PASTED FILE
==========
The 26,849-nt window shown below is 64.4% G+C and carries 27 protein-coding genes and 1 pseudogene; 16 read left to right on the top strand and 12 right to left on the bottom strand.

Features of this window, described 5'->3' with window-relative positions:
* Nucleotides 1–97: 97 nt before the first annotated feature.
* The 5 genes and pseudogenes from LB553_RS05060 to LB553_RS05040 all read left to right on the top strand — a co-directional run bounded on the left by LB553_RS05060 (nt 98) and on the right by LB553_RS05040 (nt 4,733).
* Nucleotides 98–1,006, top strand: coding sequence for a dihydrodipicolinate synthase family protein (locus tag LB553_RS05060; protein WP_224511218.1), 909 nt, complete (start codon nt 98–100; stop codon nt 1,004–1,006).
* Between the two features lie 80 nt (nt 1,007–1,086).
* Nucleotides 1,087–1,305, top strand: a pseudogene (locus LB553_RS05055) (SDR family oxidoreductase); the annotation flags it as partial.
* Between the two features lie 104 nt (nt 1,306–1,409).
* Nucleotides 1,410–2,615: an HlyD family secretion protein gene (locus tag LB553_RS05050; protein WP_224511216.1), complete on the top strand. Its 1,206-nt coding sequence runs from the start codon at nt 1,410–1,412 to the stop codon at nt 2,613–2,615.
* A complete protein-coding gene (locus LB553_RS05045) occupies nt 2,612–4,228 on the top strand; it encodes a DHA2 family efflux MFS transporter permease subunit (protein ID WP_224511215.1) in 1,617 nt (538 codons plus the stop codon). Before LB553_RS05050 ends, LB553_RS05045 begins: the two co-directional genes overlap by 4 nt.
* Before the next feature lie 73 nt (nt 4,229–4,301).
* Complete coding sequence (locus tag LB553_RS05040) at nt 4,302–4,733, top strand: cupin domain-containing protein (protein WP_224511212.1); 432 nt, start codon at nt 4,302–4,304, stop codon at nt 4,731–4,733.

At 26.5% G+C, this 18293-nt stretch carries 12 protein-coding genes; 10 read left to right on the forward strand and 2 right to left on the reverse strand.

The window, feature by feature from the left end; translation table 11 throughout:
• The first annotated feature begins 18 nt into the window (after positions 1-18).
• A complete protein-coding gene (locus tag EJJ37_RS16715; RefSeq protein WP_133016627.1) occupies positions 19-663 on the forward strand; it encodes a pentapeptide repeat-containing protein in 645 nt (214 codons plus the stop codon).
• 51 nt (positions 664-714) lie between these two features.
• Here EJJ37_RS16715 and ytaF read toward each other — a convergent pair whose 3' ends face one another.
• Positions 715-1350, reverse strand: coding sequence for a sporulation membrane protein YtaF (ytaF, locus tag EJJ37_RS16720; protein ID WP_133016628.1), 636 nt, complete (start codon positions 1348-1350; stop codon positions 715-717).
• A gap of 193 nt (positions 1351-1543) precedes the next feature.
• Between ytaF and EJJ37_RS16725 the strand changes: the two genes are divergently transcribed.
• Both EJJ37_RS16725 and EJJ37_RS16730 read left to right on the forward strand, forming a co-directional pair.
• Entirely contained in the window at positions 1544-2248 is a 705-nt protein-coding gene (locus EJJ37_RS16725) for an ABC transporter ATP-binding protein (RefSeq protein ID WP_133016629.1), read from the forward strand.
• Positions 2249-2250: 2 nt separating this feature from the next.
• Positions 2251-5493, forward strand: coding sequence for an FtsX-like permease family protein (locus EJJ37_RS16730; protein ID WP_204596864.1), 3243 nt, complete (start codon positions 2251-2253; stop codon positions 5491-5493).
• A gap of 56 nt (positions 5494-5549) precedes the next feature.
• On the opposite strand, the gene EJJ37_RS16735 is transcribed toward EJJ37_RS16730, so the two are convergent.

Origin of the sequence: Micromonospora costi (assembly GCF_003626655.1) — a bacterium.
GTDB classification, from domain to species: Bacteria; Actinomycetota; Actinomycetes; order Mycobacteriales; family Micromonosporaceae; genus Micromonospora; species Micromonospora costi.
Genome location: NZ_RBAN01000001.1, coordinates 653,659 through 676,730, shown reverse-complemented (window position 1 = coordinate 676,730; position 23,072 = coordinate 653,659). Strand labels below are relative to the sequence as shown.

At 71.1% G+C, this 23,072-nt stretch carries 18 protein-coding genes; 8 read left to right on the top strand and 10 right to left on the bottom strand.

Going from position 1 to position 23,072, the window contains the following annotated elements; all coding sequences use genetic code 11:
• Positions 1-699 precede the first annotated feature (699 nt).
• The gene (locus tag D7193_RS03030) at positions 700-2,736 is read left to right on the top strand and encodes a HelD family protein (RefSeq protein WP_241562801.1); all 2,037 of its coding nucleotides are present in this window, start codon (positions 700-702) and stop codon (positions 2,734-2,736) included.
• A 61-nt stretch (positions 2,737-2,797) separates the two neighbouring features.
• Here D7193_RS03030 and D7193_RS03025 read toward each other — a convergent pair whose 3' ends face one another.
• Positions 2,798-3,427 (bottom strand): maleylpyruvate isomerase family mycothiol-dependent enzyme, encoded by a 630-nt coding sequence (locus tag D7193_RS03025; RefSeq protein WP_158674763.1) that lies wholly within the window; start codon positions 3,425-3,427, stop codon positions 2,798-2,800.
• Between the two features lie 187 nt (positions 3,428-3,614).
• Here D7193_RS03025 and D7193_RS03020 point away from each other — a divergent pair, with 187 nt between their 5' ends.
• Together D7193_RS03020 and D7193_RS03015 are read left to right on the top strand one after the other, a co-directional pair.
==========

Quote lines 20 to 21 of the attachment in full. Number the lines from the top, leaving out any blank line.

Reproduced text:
• A gap of 193 nt (positions 1351-1543) precedes the next feature.
• Between ytaF and EJJ37_RS16725 the strand changes: the two genes are divergently transcribed.